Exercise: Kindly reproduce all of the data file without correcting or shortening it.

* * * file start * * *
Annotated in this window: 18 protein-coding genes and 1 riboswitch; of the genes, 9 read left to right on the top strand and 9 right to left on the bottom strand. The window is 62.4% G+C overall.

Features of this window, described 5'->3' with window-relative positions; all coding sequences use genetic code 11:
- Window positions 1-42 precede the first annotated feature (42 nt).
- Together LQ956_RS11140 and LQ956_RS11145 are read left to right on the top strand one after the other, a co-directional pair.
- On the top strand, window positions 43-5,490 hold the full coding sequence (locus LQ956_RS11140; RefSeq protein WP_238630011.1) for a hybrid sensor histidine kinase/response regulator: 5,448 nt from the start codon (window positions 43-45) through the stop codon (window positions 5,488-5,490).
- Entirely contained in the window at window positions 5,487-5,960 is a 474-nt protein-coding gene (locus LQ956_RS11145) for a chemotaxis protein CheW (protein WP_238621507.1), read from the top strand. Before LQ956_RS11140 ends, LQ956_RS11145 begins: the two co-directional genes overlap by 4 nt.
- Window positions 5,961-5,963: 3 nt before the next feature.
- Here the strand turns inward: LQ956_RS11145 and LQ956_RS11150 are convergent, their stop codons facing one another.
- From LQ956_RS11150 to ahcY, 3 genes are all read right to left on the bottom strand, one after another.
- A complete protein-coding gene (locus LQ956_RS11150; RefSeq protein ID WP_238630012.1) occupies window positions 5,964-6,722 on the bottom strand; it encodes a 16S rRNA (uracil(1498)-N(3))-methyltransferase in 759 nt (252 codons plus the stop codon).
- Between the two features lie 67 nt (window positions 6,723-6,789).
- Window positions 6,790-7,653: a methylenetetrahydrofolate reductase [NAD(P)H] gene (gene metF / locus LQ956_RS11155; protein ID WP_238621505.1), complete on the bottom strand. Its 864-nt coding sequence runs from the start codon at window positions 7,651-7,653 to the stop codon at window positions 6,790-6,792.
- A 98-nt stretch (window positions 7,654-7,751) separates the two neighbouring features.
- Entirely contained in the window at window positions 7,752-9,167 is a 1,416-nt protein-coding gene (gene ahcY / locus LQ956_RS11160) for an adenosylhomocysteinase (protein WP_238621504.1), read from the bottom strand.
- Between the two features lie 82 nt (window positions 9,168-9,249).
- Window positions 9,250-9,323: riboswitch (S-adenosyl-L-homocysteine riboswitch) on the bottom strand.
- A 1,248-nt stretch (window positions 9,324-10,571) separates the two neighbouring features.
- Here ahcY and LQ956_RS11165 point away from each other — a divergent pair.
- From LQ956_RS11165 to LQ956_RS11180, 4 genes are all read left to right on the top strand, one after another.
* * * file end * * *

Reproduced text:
Annotated in this window: 18 protein-coding genes and 1 riboswitch; of the genes, 9 read left to right on the top strand and 9 right to left on the bottom strand. The window is 62.4% G+C overall.

Features of this window, described 5'->3' with window-relative positions; all coding sequences use genetic code 11:
- Window positions 1-42 precede the first annotated feature (42 nt).
- Together LQ956_RS11140 and LQ956_RS11145 are read left to right on the top strand one after the other, a co-directional pair.
- On the top strand, window positions 43-5,490 hold the full coding sequence (locus LQ956_RS11140; RefSeq protein WP_238630011.1) for a hybrid sensor histidine kinase/response regulator: 5,448 nt from the start codon (window positions 43-45) through the stop codon (window positions 5,488-5,490).
- Entirely contained in the window at window positions 5,487-5,960 is a 474-nt protein-coding gene (locus LQ956_RS11145) for a chemotaxis protein CheW (protein WP_238621507.1), read from the top strand. Before LQ956_RS11140 ends, LQ956_RS11145 begins: the two co-directional genes overlap by 4 nt.
- Window positions 5,961-5,963: 3 nt before the next feature.
- Here the strand turns inward: LQ956_RS11145 and LQ956_RS11150 are convergent, their stop codons facing one another.
- From LQ956_RS11150 to ahcY, 3 genes are all read right to left on the bottom strand, one after another.
- A complete protein-coding gene (locus LQ956_RS11150; RefSeq protein ID WP_238630012.1) occupies window positions 5,964-6,722 on the bottom strand; it encodes a 16S rRNA (uracil(1498)-N(3))-methyltransferase in 759 nt (252 codons plus the stop codon).
- Between the two features lie 67 nt (window positions 6,723-6,789).
- Window positions 6,790-7,653: a methylenetetrahydrofolate reductase [NAD(P)H] gene (gene metF / locus LQ956_RS11155; protein ID WP_238621505.1), complete on the bottom strand. Its 864-nt coding sequence runs from the start codon at window positions 7,651-7,653 to the stop codon at window positions 6,790-6,792.
- A 98-nt stretch (window positions 7,654-7,751) separates the two neighbouring features.
- Entirely contained in the window at window positions 7,752-9,167 is a 1,416-nt protein-coding gene (gene ahcY / locus LQ956_RS11160) for an adenosylhomocysteinase (protein WP_238621504.1), read from the bottom strand.
- Between the two features lie 82 nt (window positions 9,168-9,249).
- Window positions 9,250-9,323: riboswitch (S-adenosyl-L-homocysteine riboswitch) on the bottom strand.
- A 1,248-nt stretch (window positions 9,324-10,571) separates the two neighbouring features.
- Here ahcY and LQ956_RS11165 point away from each other — a divergent pair.
- From LQ956_RS11165 to LQ956_RS11180, 4 genes are all read left to right on the top strand, one after another.